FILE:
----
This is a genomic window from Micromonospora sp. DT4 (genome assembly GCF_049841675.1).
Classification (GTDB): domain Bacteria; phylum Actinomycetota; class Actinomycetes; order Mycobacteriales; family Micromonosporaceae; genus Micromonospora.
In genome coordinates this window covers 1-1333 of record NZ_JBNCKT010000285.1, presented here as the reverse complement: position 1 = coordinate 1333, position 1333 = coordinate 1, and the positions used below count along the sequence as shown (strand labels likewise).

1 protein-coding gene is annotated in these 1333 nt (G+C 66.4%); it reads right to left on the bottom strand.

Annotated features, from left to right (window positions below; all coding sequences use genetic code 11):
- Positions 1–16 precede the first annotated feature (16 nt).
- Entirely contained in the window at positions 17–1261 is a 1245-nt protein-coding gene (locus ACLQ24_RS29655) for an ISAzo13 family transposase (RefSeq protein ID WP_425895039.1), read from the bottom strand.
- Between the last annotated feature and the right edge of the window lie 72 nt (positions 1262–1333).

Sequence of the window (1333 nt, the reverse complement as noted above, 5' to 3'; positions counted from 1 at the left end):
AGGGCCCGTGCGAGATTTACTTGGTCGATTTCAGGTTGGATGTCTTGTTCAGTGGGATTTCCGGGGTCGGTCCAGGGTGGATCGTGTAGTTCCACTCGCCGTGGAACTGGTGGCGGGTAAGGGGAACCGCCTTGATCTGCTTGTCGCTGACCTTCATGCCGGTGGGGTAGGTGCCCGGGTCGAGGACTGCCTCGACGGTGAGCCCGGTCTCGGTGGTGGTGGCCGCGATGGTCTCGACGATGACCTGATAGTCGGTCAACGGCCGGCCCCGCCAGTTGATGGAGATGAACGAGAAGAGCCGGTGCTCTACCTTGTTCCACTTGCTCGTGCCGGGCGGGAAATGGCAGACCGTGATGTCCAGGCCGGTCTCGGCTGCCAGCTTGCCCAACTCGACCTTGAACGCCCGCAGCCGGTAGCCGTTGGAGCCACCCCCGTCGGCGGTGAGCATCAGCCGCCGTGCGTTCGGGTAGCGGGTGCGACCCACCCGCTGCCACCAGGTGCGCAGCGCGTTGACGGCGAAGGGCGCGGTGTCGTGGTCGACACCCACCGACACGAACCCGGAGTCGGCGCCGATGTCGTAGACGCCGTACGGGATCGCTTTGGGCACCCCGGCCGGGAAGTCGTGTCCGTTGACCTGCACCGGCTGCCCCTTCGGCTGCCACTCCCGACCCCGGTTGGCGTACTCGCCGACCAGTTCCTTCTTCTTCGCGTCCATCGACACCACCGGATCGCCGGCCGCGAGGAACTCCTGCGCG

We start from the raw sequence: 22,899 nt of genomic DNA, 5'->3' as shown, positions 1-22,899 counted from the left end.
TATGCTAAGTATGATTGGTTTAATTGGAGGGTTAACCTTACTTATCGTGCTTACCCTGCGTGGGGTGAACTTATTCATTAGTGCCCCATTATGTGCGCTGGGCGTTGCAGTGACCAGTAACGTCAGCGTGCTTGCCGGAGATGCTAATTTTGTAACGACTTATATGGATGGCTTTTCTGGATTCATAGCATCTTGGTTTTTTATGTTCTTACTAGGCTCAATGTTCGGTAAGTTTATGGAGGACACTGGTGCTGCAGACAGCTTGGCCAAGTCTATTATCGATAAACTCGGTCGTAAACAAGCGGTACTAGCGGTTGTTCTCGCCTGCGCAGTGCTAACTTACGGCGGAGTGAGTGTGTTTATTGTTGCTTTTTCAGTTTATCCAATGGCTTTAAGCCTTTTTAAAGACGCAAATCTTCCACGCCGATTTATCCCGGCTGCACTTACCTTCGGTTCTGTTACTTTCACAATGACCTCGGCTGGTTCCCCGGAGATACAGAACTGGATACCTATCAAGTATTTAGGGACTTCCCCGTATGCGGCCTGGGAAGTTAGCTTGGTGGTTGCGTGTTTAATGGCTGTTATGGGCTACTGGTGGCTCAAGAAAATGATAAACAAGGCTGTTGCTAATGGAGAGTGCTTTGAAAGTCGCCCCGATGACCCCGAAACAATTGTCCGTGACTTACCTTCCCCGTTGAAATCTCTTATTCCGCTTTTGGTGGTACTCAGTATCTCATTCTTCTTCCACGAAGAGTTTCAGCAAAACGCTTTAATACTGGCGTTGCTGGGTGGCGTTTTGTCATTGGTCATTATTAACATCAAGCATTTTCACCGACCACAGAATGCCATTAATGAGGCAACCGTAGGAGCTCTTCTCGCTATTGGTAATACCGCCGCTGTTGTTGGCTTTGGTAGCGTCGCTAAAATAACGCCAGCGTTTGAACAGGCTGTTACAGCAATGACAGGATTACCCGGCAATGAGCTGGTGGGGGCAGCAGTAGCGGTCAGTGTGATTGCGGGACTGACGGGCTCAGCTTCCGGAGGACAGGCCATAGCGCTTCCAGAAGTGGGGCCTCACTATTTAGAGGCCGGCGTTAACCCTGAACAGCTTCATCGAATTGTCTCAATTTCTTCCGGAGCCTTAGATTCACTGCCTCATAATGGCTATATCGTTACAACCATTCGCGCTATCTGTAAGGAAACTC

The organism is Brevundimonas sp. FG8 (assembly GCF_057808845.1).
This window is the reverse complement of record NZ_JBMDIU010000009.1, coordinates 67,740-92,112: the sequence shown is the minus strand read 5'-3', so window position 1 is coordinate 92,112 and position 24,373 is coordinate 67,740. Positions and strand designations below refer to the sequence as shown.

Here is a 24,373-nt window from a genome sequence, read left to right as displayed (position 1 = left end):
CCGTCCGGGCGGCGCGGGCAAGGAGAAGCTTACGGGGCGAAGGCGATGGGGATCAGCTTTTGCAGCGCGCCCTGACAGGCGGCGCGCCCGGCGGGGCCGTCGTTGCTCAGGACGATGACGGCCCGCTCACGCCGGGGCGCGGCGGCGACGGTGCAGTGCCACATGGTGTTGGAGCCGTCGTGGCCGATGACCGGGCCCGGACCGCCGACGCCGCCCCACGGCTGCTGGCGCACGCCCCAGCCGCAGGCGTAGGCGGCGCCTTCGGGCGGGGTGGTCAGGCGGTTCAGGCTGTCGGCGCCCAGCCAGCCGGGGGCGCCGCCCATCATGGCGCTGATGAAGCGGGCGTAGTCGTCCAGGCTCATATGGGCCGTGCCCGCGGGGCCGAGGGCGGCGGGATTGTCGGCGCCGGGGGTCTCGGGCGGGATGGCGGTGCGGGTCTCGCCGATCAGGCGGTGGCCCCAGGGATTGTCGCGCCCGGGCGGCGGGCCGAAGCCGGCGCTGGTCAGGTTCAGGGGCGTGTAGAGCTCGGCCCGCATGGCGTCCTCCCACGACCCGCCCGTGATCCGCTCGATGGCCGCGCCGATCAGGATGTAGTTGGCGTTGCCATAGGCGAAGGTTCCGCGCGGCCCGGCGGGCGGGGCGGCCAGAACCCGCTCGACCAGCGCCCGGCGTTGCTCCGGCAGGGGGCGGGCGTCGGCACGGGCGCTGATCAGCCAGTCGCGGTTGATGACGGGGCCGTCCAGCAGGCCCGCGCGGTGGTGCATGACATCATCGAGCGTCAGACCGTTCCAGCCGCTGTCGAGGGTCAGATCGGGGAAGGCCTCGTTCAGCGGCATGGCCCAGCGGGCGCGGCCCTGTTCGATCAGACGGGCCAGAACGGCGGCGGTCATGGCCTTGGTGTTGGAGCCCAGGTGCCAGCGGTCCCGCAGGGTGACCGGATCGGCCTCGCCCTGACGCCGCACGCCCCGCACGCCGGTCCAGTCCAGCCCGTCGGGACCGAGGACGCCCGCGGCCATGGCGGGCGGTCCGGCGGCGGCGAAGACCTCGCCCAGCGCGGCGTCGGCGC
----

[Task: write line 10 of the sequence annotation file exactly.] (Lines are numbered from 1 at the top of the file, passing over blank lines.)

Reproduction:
AGGGCCCGTGCGAGATTTACTTGGTCGATTTCAGGTTGGATGTCTTGTTCAGTGGGATTTCCGGGGTCGGTCCAGGGTGGATCGTGTAGTTCCACTCGCCGTGGAACTGGTGGCGGGTAAGGGGAACCGCCTTGATCTGCTTGTCGCTGACCTTCATGCCGGTGGGGTAGGTGCCCGGGTCGAGGACTGCCTCGACGGTGAGCCCGGTCTCGGTGGTGGTGGCCGCGATGGTCTCGACGATGACCTGATAGTCGGTCAACGGCCGGCCCCGCCAGTTGATGGAGATGAACGAGAAGAGCCGGTGCTCTACCTTGTTCCACTTGCTCGTGCCGGGCGGGAAATGGCAGACCGTGATGTCCAGGCCGGTCTCGGCTGCCAGCTTGCCCAACTCGACCTTGAACGCCCGCAGCCGGTAGCCGTTGGAGCCACCCCCGTCGGCGGTGAGCATCAGCCGCCGTGCGTTCGGGTAGCGGGTGCGACCCACCCGCTGCCACCAGGTGCGCAGCGCGTTGACGGCGAAGGGCGCGGTGTCGTGGTCGACACCCACCGACACGAACCCGGAGTCGGCGCCGATGTCGTAGACGCCGTACGGGATCGCTTTGGGCACCCCGGCCGGGAAGTCGTGTCCGTTGACCTGCACCGGCTGCCCCTTCGGCTGCCACTCCCGACCCCGGTTGGCGTACTCGCCGACCAGTTCCTTCTTCTTCGCGTCCATCGACACCACCGGATCGCCGGCCGCGAGGAACTCCTGCGCG